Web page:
A small subset of patients have restriction of blood flow from the left to right atrium because of an inadequate or absent atrial communication. Such restriction to flow of blood from the left to right atrium can result in severe left atrial hypertension, and decreased blood flow into the right atrium and the dominant right ventricle, resulting in decreased flows into both the systemic and pulmonary circulations. These patients present with cardiogenic shock and profound cyanosis at birth, and are likely die in the absence of an intervention, such as catheter-based or surgical septostomy, performed soon after birth, to relieve obstruction or to create a means of communication in the atrial septum, allowing decompression of the left atrium and free flow of blood from the left atrium into the right atrium.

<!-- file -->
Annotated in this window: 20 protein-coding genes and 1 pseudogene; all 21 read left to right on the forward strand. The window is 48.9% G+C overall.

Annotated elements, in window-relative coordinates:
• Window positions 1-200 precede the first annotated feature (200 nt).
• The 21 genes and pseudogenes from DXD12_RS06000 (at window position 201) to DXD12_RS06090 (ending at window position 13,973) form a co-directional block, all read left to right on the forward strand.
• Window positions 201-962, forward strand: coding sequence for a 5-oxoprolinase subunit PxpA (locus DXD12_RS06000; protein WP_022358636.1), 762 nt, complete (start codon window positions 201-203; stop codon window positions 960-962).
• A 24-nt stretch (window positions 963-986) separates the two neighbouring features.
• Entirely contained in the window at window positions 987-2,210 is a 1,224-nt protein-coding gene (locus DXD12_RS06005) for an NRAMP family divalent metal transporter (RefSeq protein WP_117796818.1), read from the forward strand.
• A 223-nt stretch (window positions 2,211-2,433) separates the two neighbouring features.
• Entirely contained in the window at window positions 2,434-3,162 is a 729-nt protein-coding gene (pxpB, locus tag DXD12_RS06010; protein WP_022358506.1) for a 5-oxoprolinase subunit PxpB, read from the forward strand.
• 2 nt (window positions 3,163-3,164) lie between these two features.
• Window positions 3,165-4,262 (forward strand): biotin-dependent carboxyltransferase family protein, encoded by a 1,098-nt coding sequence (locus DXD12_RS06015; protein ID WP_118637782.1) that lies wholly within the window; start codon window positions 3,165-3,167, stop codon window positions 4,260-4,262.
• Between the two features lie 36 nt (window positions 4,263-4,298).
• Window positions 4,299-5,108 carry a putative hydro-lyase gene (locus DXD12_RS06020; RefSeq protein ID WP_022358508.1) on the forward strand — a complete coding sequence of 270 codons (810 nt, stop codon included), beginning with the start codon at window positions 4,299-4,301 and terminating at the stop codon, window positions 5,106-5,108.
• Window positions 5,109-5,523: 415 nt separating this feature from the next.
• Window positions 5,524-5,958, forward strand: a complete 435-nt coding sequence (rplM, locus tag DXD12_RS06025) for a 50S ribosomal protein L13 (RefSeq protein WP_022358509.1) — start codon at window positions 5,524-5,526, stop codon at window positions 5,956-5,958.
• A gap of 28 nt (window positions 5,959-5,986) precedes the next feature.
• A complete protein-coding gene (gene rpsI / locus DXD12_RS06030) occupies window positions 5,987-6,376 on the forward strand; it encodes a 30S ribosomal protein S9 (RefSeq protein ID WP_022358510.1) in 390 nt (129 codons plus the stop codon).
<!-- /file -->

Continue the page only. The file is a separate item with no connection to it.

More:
Etiology

The embryologic cause, as in the case of most congenitally malformed hearts, is not fully known. Early epidemiologic studies report a multifactorial influence to be the cause of up to 90% of cardiac anomalies, with a recurrence rate in further offspring of 2% to 6% [10]. Associated risk factors include maternal, gestational, and familial conditions. Fetal exposure to teratogens may also be a risk factor. Likewise, fetal exposure to active maternal infections, such as rubella, herpesvirus, coxsackievirus B5, and cytomegalovirus, may be a risk.

Chromosomal aberrations account for about 6% of all congenitally malformed hearts. Many genetic and hereditary diseases are associated with such congenital malformations, although the causative mechanism is unknown. Prospective studies using chromosomal analysis have suggested that some malformations may be the result of a single gene defect [11].

In the case of hypoplasia of the left heart, the resulting multiple anomalies may result from either the multifactorial factors described above, or from a reduction of left ventricular inflow or outflow during fetal development.

Diagnostic methods